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Friday, Aug 01, 2014

Clearwater grad juggles LPGA tour, helping others

Special correspondent
Published:
TAMPA -

Jenny Gleason spent 250 days on the road last year and could have done a lot more.

That says a lot about Gleason, an LPGA professional who plays out of East Lake Woodlands Golf Club in Oldsmar, but is just as concerned about the charitable organizations that keep her frequent flier miles piling up.

Gleason, who is a full-fledged member of the LPGA Tour after finishing seventh overall on the Symetra Tour, is a Tampa Bay native who graduated from Clearwater High School. She learned the game at the Chi Chi Rodriguez Academy in Clearwater and contributes regularly to the school, hosting fundraisers and giving clinics and events to raise money.

Gleason, who hasn't won yet on the tour, said that giving back to the community is what she enjoys the most, even if it takes up a lot of free time. She is the executive director of the Angela Stanford Foundation, named for one of the top players on the tour. Stanford's mother suffered from breast cancer several years ago and Stanford, who rising higher and higher on the LPGA money list, reached out to her friend, Gleason, to run the foundation, which is based in Fort Worth, Texas. Gleason didn't even think about saying no.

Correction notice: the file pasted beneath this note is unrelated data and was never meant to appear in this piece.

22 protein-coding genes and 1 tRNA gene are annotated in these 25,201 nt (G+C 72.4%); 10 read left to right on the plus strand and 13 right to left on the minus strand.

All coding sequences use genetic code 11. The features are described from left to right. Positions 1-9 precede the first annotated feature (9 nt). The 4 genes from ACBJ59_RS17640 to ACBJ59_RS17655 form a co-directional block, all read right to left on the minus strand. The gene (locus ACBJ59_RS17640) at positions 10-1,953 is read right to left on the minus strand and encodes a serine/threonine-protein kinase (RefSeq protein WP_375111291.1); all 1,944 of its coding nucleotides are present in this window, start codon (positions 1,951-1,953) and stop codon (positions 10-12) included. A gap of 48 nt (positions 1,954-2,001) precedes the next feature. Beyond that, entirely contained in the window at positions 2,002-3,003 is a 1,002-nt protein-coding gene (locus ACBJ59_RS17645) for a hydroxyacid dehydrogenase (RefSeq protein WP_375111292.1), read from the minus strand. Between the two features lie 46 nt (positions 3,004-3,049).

“Angela's mother (Nan) is like a second mother to me,” Gleason said. “This means so much to me. That and working with kids. Anything I can do to help anyone means a lot to me. Golf is my passion, but so is helping other people.”

The Angela Stanford Foundation raises money for women and children, and Gleason said it was a natural fit once she was asked to direct the foundation.

“As soon as I was asked if I could help, there was no question,” Gleason said. “I need to concentrate on golf now that I have a full exemption, but I love kids and if it means being on the road, that's what I want to do.”

When Stanford asked Gleason to help, Gleason was going through the rocky stretch that comes when a player can't stay on the regular tour and has to play satellite tours and look for special exemptions. Gleason knew her game wasn't where she wanted it to be, so Stanford made it easy on her.

“She told me that she wasn't trying to get me to retire,” Gleason said. “I still had conditional status on the tour, but that didn't mean much. I always look at things in a different way. I was back and forth between tours, but this was an unbelievable reward to me.”

The Angela Stanford Foundation offers 10 scholarships each year to high school students.

“It's great to raise the money,” Gleason said, “but that's not the reason I do it. It can be tough and, fortunately, I have a lot of success in time management, but if I can help children live the kind of life they deserve, if I can help the foundation, all the travel makes it worthwhile.”

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